We review termination-of-parental-rights cases de novo. Thompkins v. Ark. Dep't of Human Servs., 2014 Ark.App. 413, at 2, 439 S.W.3d 81, 83. At least one statutory ground must exist, in addition to a finding that it is in the child's best interest to terminate parental rights; these must be proved by clear and convincing evidence. Id. (citing Ark. Code Ann. § 9-27-341 (Supp. 2013)). Clear and convincing evidence is that degree of proof that will produce in the fact-finder a firm conviction as to the allegation sought to be established. Id. at 2, 439 S.W.3d at 83. The appellate inquiry is whether the trial court's finding that the disputed fact was proved by clear and convincing evidence is clearly erroneous. Id.

Martin's first argument on appeal is that the trial court erred in denying his motion for a continuance. A motion for continuance should be granted only upon a showing of good cause. Butler v. Ark. Dep't of Human Servs., 2010 Ark.App. 570, at 4. We will not reverse a denial of a motion for continuance absent an abuse of discretion amounting to denial of justice. Smith v. Ark. Dep't of Human Servs., 93 Ark.App. 395, 401, 219 S.W.3d 705, 708 (2005). Lack of diligence by the moving party is a sufficient

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reason to deny a motion for continuance. Id., 219 S.W.3d at 708. Additionally, we will not reverse absent a showing of prejudice from the denial of the motion for continuance. Id., 219 S.W.3d at 708. Here, the trial court did not abuse its discretion, and Martin cannot demonstrate prejudice. Martin did not request the continuance until the beginning of the termination hearing, which demonstrated a lack of diligence sufficient to support the denial. Moreover, there was no prejudice because Martin's past behavior indicated that, even if the court allowed a continuance until he was released from prison, he was not likely to follow through with all of the steps necessary for reunification. Finally, although the DHS worker had advised Martin months earlier that, if there was a relative interested in placement, the relative should contact DHS and get a home study. This was never done. Despite knowing that Martin was incarcerated and that J.M. was in foster care, Martin's father made no efforts to obtain custody of J.M. prior to the termination hearing. The trial court's decision to deny Martin's request for a continuance was not an abuse of discretion.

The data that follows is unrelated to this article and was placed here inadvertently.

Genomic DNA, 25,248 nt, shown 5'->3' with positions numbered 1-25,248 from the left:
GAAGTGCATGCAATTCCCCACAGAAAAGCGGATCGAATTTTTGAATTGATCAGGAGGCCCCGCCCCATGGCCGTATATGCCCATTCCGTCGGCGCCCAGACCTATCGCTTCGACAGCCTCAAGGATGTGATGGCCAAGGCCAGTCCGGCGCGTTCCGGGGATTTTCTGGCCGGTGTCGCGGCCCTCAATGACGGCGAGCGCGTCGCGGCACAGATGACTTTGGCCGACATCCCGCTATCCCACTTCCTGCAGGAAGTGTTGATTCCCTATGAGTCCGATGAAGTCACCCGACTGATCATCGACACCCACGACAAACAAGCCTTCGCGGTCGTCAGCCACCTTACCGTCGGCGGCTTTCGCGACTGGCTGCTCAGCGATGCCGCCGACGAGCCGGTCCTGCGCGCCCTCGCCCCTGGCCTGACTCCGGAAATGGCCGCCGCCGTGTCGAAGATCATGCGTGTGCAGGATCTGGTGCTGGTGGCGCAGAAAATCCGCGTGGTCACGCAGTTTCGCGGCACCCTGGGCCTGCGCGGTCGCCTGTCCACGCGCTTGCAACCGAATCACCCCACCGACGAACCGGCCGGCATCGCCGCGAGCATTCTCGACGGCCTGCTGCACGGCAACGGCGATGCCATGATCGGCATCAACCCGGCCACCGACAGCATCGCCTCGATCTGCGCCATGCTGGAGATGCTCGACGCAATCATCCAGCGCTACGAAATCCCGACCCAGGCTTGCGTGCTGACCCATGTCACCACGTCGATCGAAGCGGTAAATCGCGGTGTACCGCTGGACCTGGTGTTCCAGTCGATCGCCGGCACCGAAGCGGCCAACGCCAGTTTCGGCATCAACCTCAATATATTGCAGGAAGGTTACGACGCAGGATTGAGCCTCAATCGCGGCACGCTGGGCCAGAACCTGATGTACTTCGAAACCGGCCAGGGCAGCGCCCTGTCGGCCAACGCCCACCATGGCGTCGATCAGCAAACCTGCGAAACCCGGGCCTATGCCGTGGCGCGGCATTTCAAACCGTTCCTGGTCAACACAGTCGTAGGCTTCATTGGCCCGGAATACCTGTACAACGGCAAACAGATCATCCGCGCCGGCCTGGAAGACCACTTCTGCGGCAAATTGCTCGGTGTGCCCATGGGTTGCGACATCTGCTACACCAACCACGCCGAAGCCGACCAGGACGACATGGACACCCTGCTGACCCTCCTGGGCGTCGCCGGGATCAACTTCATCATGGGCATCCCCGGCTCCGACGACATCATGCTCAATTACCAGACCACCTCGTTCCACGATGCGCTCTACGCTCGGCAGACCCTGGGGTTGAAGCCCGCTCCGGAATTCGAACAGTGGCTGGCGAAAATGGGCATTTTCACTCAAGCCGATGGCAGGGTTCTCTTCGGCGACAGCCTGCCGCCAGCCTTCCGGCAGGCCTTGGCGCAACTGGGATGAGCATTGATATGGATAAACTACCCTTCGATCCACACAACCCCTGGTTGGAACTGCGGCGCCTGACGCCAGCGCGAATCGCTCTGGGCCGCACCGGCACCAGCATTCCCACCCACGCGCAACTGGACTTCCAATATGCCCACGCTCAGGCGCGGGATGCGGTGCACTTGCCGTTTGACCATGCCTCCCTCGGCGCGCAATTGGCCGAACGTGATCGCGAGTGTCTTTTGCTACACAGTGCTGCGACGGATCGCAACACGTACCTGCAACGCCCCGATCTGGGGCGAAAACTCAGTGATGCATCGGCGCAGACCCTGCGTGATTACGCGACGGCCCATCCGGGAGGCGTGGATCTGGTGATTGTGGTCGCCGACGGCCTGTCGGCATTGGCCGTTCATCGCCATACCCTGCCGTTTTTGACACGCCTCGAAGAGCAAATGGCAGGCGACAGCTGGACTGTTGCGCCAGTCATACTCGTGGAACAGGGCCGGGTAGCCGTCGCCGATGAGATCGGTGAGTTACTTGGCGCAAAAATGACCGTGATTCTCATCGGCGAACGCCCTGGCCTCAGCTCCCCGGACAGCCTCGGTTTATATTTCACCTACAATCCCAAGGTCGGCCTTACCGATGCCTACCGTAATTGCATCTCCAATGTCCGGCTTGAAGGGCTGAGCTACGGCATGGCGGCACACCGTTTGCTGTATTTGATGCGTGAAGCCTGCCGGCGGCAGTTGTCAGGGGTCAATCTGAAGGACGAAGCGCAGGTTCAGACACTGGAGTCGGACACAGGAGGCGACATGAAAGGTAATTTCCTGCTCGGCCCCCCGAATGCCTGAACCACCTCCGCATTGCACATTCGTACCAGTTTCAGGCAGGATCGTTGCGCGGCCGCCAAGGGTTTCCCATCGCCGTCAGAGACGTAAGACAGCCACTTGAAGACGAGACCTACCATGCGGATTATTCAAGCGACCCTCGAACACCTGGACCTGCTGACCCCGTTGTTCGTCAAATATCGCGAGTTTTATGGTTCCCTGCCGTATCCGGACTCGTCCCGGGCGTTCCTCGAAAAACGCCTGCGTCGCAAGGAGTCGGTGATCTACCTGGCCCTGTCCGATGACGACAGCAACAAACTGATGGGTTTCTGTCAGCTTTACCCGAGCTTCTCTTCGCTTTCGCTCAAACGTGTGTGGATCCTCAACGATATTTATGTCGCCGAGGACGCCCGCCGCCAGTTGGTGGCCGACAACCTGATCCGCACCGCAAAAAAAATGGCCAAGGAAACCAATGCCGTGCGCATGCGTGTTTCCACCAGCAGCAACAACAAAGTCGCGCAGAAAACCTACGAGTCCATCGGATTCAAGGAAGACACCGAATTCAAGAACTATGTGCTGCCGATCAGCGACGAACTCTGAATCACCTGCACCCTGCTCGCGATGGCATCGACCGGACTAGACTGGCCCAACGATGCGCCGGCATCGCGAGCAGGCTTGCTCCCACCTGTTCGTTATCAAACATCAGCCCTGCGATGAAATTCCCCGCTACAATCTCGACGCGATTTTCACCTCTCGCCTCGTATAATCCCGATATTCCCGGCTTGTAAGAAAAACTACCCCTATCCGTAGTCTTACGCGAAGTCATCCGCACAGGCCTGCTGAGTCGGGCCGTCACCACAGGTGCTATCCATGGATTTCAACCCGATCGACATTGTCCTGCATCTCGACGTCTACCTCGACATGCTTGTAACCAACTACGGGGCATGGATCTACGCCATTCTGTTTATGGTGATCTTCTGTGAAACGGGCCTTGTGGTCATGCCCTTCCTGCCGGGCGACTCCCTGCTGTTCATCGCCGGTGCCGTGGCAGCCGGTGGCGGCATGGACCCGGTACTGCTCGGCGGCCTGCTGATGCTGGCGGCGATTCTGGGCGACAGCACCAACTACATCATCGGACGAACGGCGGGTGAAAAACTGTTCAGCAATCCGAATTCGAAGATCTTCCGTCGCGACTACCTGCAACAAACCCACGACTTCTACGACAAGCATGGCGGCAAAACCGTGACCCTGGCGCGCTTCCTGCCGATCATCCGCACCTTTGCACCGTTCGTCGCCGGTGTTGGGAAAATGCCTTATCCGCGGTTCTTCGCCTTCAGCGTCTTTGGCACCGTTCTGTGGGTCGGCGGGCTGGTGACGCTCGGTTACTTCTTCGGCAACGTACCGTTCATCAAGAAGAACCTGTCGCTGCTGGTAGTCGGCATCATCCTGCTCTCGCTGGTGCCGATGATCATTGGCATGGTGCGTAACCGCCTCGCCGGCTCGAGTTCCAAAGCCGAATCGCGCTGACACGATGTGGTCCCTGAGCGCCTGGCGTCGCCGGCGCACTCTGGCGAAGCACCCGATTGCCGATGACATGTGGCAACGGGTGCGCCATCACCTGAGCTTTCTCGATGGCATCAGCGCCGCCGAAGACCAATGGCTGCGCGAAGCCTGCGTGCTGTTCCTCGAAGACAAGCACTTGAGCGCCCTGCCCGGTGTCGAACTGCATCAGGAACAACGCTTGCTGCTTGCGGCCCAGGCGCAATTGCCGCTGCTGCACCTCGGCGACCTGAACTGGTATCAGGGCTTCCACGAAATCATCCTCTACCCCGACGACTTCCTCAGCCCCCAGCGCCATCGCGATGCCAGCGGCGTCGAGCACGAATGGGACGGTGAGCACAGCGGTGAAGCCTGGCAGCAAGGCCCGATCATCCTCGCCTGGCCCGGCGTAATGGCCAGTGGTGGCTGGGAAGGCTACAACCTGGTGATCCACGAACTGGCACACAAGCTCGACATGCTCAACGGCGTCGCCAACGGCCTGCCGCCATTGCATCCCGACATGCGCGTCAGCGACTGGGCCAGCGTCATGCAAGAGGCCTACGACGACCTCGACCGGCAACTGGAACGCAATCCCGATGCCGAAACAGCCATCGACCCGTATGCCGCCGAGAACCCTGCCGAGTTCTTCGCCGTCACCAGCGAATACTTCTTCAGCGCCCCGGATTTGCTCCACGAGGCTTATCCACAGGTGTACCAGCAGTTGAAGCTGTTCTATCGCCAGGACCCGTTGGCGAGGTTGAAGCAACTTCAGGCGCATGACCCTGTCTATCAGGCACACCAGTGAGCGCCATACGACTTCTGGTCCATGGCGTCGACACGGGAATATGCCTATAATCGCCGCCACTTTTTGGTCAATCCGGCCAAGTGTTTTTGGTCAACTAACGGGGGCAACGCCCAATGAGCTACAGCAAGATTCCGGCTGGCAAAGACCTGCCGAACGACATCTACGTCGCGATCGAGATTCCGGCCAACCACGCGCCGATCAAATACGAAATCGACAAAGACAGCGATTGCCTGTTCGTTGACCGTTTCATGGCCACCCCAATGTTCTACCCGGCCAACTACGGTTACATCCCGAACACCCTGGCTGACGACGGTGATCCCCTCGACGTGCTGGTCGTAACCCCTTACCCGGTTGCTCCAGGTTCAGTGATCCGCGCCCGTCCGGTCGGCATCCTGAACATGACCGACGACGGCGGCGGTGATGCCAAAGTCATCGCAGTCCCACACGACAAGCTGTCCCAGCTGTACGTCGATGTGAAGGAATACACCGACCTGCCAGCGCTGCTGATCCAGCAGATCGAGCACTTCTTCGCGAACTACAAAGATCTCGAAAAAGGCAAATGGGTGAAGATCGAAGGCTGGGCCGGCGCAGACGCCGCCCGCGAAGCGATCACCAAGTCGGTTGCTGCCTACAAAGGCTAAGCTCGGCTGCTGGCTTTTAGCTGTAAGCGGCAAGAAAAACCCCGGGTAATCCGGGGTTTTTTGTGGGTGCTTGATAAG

Martin next argues that there was insufficient evidence that DHS had provided him with sufficient time to utilize reunification services and attempt to reunify with J.M. The court explicitly found that, despite being free for several months, Martin failed to follow through with reunification services. He never exercised visitation, never sent J.M. letters, never provided material support, and did not refrain from drug and alcohol use or criminal activity. The goal of the termination statute is to provide permanency for the minor child, Meriweather v. Ark. Dep't of Health & Human Servs., 98 Ark.App. 328, 332, 255 S.W.3d 505, 507 (2007), which would have been thwarted had the court granted Martin's request for an indefinite extension of time. Finally, Martin has not challenged the court's findings as to the statutory grounds for termination or J.M.'s best interest. Therefore, Martin has asserted no legal basis for reversal of the trial court's order terminating his parental rights to J.M. See Welch v. Ark. Dep't of Human Servs., 2010 Ark.App. 798, at 8, 378 S.W.3d 290, 295 (explaining that termination of parental rights is a two-step process that requires the circuit court to find that the parent is unfit based on at least one statutory ground for termination and that termination is in the best interest of the child).


Harrison and Gruber, JJ., agree.